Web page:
Dwight Yoakam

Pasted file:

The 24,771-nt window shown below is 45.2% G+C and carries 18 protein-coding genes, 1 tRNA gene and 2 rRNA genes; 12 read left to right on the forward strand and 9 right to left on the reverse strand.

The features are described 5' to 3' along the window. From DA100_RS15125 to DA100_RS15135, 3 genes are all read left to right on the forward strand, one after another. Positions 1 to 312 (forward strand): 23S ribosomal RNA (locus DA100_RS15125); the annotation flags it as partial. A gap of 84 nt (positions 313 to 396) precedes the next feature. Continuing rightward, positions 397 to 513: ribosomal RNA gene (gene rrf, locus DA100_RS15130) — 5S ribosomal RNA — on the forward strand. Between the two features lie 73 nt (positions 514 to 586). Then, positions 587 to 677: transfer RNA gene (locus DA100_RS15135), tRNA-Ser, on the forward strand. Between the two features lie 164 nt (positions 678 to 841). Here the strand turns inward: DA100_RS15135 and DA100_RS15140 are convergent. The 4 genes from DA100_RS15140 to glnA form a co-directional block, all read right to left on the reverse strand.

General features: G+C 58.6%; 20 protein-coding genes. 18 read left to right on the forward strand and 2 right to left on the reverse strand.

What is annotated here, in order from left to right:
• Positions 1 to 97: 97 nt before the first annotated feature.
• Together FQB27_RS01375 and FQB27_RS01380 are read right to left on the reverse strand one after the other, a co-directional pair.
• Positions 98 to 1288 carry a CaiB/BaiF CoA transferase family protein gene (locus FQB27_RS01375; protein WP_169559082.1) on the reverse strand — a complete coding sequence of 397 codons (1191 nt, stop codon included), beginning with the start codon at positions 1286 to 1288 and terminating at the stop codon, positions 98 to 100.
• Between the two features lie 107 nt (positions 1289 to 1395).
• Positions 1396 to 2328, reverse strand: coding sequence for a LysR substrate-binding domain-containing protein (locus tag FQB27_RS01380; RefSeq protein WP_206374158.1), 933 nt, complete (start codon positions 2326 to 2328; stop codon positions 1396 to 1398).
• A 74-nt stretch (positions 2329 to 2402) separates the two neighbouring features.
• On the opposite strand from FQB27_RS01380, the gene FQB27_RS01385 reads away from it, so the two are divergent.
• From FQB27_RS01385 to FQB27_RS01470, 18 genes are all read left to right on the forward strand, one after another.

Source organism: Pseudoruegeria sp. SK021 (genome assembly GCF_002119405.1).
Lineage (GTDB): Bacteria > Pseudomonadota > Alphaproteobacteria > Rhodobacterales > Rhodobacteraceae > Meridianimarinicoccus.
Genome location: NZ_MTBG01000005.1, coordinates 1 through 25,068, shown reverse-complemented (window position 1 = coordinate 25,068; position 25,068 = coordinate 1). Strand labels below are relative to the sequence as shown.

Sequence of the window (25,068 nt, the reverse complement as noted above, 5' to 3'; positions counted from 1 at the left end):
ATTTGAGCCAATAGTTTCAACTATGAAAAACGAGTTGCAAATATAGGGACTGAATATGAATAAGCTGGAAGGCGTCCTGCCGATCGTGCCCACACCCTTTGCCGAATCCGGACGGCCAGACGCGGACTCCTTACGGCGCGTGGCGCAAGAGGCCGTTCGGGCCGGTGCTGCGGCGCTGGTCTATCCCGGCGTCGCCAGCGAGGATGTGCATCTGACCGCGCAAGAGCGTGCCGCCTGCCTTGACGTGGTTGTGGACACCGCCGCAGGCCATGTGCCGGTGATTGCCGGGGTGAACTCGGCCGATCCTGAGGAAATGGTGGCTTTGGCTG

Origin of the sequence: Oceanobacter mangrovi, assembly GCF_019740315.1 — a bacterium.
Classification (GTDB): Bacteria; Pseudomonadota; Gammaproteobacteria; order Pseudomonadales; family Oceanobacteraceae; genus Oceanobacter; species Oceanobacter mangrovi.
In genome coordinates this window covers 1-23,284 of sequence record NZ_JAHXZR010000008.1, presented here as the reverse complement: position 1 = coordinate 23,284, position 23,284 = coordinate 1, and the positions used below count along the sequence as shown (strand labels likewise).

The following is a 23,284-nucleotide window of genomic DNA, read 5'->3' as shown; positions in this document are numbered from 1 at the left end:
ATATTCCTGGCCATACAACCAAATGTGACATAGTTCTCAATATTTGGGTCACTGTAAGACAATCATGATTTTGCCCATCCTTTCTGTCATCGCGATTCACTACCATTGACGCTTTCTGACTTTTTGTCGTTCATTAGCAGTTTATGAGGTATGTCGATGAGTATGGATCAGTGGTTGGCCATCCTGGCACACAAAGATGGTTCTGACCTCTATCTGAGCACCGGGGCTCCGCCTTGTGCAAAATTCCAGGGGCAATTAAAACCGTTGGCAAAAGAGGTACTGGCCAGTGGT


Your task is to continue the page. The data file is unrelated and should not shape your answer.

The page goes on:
Striking it big in the 1980s and 1990s, Dwight Yoakam is the country star who broke the mould, defying the conventions of Nashville to win initial acceptance and popularity from non-country audiences. The son of a gas station owner, Yoakam was raised in Columbus, Ohio and proved himself a born entertainer, excelling in both music and drama. Dropping out of college to seek his fortune in Nashville his modernised hillbilly approach didn't find favour in the country capital and he moved instead to Los Angeles and initially made his mark outside the traditional country market playing in punk clubs with rock acts like The Blasters, Los Lobos and X. His first recording was the self-financed EP Guitars, Cadillacs, Etc, Etc, which proved so popular it was picked up by major label Reprise and reissued as a full-length album in 1986. It resulted in a hit single with a cover of Johnny Horton's Honky Tonk Man and the first video of a country song played on MTV. Follow-up albums Hillbilly Deluxe and Buenas Noches From A Lonely Room were equally successful and he had a Number 1 hit single duetting with his idol Buck Owens on Streets Of Bakersfield. Never hide-bound by expectation, Yoakam played rockabilly alongside bluegrass and covered tracks as varied as (Queen's) Crazy Little Thing Called Love, (Presley's) Suspicious Minds and (The Clash's) Train In Vain while happily sharing a stage with hardcore rock acts like Husker Du. He abandoned the mainstream industry altogether to self-release his 2005 album Blame The Vain and then made an album of Buck Owens songs. In 2012 he collaborated with Kid Rock and Beck on the album 3 Pears.

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